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Emily Rugg was a Second Class passenger of the Titanic. She survived the sinking.

She was born in St Sampsons, Guernsey on December 19th, 1889 as the daughter of William Henry Rugg (b. 1868), a carter, and Rachel Selina Bougard (b. 1866), both St Sampson natives who had married in 1887. One of six children, her siblings were: Rita May (b. 1887), Violet Louisa (b. 1892), William James (b. 1894), Ernest John (b. 1896) and Wilfred (b. 1898).

She appeared on the 1891 census living at Brock Road in St Sampson and, it appears, at the same address on the 1901 census. Her family were listed on the 1911 census living at Bus Road in Vale, Guernsey whilst Emily herself was listed as a servant at Duncreggan Delancey in Guernsey, the home of a Mr and Mrs Frank Higgs who were fruit growers.

She was given the opportunity to leave Guernsey and to work in the USA in Wilmington, Delaware where her relatives owned a store. She joined a group of other passengers travelling from Guernsey which included William Douton, Lillian Bentham, Peter and Lillian Renouf, Clifford and Ernest Jefferys and Albert Denbuoy. She boarded the Titanic at Southampton as a second class passenger (joint ticket number 31026 which cost £10, 10s) and was destined for Wilmington.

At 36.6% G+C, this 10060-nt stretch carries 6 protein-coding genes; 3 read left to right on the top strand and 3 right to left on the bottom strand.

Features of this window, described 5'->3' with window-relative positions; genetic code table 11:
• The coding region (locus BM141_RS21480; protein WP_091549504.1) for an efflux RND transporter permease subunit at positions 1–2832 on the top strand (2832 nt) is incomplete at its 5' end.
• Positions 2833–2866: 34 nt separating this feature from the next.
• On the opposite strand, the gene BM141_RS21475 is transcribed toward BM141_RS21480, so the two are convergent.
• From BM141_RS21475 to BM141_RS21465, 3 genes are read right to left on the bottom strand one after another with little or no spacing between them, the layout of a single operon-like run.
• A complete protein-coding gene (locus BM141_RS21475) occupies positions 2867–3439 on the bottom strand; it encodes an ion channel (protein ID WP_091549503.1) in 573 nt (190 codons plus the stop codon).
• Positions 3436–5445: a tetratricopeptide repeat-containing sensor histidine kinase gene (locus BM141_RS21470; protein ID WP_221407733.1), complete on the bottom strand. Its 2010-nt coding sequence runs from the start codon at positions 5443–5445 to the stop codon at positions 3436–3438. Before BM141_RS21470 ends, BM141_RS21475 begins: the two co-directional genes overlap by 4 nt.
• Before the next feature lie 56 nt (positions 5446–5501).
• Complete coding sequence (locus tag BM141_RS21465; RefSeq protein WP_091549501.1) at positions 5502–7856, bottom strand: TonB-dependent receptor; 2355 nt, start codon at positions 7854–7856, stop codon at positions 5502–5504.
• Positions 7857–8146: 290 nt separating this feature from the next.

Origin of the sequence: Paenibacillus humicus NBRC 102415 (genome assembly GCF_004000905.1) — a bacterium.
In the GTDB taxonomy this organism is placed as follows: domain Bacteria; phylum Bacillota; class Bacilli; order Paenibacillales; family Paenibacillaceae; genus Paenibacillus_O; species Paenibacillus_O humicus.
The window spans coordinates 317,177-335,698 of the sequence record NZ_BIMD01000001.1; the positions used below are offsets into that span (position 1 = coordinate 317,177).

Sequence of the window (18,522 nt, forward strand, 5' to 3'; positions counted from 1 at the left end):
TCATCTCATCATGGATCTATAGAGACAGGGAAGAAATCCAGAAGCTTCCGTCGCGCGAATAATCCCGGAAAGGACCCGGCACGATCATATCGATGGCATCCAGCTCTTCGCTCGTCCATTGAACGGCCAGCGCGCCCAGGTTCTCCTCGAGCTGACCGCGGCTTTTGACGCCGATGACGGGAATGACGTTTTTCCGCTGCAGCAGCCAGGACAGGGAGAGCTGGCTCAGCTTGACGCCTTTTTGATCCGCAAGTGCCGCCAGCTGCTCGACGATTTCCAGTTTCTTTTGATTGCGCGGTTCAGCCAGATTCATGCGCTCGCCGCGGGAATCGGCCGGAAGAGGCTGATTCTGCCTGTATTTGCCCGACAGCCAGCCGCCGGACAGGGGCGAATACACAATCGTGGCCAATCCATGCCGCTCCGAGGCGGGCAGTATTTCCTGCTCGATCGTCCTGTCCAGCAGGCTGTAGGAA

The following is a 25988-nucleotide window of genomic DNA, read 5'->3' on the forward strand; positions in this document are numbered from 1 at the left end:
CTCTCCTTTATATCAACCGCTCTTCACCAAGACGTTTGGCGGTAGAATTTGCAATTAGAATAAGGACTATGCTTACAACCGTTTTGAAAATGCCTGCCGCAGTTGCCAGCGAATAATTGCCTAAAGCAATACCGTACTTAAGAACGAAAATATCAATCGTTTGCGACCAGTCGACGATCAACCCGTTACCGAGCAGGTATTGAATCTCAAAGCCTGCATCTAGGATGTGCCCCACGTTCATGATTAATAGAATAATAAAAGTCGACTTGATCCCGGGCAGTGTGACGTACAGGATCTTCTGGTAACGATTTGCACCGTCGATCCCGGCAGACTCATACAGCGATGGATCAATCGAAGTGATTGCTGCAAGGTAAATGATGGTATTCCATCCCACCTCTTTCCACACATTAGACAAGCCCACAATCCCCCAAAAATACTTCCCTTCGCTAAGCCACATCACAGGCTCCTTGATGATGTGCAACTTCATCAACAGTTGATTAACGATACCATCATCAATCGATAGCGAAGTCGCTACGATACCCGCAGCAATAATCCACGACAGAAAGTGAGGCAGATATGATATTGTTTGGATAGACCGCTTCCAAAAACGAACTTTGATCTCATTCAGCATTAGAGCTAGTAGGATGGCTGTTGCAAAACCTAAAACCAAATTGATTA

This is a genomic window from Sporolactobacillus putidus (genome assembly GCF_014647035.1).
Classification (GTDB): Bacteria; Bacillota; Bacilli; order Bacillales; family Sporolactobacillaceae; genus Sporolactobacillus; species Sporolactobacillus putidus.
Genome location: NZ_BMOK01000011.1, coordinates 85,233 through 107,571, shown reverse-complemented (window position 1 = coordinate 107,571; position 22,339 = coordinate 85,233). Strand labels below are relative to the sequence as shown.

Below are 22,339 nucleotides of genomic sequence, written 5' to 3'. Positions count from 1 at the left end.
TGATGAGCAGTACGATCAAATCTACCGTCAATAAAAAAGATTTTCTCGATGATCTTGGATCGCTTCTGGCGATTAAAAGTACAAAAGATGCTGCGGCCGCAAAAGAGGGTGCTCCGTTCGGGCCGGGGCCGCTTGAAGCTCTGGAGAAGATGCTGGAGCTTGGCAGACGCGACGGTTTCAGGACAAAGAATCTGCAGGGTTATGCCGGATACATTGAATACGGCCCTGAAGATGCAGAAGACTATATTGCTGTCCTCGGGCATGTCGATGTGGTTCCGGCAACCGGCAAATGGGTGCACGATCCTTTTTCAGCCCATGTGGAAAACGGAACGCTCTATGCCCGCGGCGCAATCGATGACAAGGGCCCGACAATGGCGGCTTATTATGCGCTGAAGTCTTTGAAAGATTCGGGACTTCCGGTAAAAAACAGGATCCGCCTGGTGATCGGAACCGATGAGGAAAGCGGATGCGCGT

Emily survived the sinking alongside Lillian Bentham and Lillian Renouf in lifeboat 12. She later related that she had been sleeping when the Titanic struck the iceberg and that the impact had wakened her. Looking out she saw a mass of ice and she threw on a coat and headed topside where she saw lifeboats being prepared. Returning to her cabin she awakened the two women she shared a cabin with before returning to the deck where she was bundled towards a lifeboat which she described as a third from last lifeboat to be lowered. She also described an "Italian" jumping from the deck and into her boat, landing on a woman holding a baby. Emily described the sight of the ship sinking in the darkness, with lights still shining bright, as one of the grandest sights she had ever witnessed.

Landing in New York aboard Carpathia she was met by her uncle Frederick W. Queripel of 119 South Van Buren Street, Wilmington, a grocer and Guernsey native. She was never married and continued to live with her uncle and aunt Frederick and Eliza Queripel, appearing with them on the 1920 census. For many years worked for a Mr and Mrs Paul Nowland of Wilmington, appearing with them on the 1940 census.

After many years Emily made the first return visit to her native Guernsey where she still had family. Her first visit was in April 1930 (aboard Leviathan) followed by another trip in April 1937 (aboard Bremen), April 1948 (aboard Queen Elizabeth) and her last visit in May 1955 (aboard Queen Mary). Her visits home always attracted the attention of local media who would interview about her experiences on Titanic. Her visit in 1948 saw an interview taken with her in which she claimed that the taxi driver who met her on the jetty in Guernsey was a steward aboard Titanic.

In later years, following the death of her aunt in 1944, Emily lived with a cousin, Frederick Oliver and his family at 1914 Delaware Avenue. She was a member of Calvary Episcopal Church for many years, being member of the choir there, and was also a member of the Delaware Chapter Order of the Eastern Star and the Ladies of St George.

Emily died in the Delaware Hospital on July 8th, 1958 and was buried in Silverbrook Memorial Park, Wilmington.

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